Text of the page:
- According to Vien, his decision was based on his love for the brand and its scalable franchise model.
- “I knew nothing about business… it was one of the best decisions I ever made in my life,” was quoted as saying.
- Vien was able to launch his business from the money he saved from his high-paying financial planning job. He had also bought several investment properties as well.
- His parents had wanted him to work a corporate job and advised him not to go into business.
- “I didn’t tell them that in my first year I made more than double the amount I had made at the bank,” he noted.
- Vien started a gym in Cabramatta, New South Wales in 2013 and in the next few years continued to buy more properties and launch new businesses.
- An oversupply in the property market would eventually force Vien to sell off some properties and businesses.
A daily dose of Asian America's essential stories, in under 5 minutes.
Get our collection of Asian America's most essential stories to your inbox daily for free.
Unsure? Check out our Newsletter Archive.
- An idea sparked after noticing that many of his friends have started losing their hair.
- After doing his research on hair loss and ways to treat it, he was able to launch Hair Folli in March this year.
- By using “superfood” Kakadu Plum, Vien’s hair care company addresses hair loss via its growth activator spray.
- While describing it as his “passion project,” he admitted that he expected his company to suffer after launching it just as the COVID-19 was starting to spread.
- However, he knew he struck gold after sales numbers came in from the first few weeks.
- “We had a couple of hundred thousand dollars in sales … we had launched with a lot of hype because we knew there was a gap in the market,” he said.
- Vien has also kept the costs down as the company was set up to be entirely online and was barely affected by the government shutdowns on many bricks-and-mortar retail stores.
- With more plans to grow, Vien says the company is adding several new products over the next year while gearing up to launch in the Asian market.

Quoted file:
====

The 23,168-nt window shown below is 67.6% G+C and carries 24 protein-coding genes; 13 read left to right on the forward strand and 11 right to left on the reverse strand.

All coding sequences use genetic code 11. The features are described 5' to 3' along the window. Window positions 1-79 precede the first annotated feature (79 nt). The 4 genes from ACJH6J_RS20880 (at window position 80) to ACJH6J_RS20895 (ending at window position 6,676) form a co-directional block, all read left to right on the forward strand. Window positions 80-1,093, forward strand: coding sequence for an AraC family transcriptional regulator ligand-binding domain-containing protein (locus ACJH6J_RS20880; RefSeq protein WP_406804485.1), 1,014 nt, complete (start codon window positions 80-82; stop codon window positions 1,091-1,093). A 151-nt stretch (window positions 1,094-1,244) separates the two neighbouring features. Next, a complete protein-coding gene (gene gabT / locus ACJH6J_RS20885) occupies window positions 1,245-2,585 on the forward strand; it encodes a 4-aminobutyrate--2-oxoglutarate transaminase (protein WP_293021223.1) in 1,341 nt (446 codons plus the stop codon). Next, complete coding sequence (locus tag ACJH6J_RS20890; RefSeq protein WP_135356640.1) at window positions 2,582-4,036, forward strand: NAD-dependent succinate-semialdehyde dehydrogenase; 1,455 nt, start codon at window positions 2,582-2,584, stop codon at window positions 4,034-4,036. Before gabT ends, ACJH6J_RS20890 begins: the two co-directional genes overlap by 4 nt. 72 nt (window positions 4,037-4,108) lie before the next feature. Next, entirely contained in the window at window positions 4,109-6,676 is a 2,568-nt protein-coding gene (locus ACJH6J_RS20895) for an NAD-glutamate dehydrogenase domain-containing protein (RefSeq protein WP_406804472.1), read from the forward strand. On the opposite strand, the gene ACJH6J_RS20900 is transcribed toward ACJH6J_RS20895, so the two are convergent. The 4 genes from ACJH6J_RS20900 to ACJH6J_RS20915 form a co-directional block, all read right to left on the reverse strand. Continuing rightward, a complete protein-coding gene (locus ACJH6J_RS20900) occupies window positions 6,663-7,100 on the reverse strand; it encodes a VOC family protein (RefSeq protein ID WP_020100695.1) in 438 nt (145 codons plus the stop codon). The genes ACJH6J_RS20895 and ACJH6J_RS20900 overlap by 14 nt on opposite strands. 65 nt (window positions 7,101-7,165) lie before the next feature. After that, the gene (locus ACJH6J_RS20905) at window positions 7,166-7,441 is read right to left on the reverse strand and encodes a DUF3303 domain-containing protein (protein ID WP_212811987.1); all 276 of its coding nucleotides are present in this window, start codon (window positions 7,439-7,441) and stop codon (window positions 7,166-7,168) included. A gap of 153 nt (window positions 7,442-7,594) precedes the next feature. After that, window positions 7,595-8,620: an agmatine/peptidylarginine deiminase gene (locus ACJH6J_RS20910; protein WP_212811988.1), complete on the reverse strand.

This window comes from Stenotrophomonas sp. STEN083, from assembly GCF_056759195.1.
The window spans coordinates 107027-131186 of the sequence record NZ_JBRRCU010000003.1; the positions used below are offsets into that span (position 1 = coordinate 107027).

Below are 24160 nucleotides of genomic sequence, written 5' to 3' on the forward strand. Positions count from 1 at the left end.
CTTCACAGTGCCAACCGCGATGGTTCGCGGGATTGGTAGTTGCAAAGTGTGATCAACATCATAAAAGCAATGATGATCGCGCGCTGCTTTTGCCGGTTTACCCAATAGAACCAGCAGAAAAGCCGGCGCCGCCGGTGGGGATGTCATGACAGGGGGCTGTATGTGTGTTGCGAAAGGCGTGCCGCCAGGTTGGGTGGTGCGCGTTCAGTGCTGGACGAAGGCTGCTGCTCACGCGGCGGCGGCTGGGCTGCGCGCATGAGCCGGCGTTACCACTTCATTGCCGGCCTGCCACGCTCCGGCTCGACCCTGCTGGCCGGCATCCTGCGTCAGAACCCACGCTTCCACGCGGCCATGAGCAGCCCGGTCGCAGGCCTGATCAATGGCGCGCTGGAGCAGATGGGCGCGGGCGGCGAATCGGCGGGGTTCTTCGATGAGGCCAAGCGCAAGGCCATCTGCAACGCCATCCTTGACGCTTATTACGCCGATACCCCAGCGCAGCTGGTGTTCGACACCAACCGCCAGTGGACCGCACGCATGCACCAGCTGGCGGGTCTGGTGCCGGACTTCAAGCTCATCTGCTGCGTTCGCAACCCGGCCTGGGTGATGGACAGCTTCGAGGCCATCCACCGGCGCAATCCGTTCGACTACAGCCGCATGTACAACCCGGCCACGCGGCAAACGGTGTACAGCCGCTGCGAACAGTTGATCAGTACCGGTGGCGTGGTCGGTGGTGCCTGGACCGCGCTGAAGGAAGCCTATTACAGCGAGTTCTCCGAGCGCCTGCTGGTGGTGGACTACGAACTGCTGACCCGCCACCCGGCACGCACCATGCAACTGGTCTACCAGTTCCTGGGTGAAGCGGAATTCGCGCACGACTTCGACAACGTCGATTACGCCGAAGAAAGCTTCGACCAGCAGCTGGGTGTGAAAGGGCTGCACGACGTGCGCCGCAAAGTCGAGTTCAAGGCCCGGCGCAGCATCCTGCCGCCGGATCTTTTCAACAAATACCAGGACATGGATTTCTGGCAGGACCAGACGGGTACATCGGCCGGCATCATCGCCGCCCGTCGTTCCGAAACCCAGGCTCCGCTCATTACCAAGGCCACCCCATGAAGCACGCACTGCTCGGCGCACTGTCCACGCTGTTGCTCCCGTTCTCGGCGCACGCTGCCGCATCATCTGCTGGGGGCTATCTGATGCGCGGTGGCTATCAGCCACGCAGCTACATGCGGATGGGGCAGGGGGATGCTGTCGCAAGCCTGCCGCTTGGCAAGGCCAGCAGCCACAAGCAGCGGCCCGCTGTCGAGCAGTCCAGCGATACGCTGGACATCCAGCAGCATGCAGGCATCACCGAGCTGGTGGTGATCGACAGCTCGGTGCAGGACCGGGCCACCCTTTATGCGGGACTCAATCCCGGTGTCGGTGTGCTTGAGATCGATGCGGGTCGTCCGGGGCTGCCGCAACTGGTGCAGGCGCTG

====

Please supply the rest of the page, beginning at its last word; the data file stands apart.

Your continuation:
- Based on current trends, he estimated that his new company would turn over up to 5 million Australian dollars ($3.59 million) in 2021.
- “I’d rather play the long game, add value to people’s lives and see everyone win,” he explained.
- He admits that he now needs more manpower to help his business grow, saying, “I would love to connect with some genuine people.
- According to Vien, business is not a one man job but a team effort: “I’d rather help my team together make a hundred million, rather than screw them over for a few hundred dollars.”
- This is why the company invests money in its staff, spending hundreds of thousands for its employees’ education. “Overall it’s about adding value to everyone’s lives,” he noted.
- “My values of bringing people value has got me to where I am. My story is not uncommon. Nor is it special, there’s so many people out there doing more and I’m happy there is.”
- Vien adds that he considers mental health to be more important than money so he now also focuses on motivating his employees who may be going through some tough times.
- “My parents came to Australia from Vietnam after the war with basically nothing – not a word of English and no experience or qualifications,” he said.
- “Dad was a laborer and mum was a hairdresser,” he tells NextShark. “They both worked hard as which means I rarely got to see them.”
- Vien recognized his parents’ own work ethic which he said he eventually acquired from them: “Hearing my parents’ story makes me want to work harder to prove to them that ‘hey, I can make it big’ and provide an awesome business to the people in this country who gave us so much opportunity.”
- “People only see the end result. I didn’t post or have social media for years … I’ve just been head down and working on my business for the last 10 years.”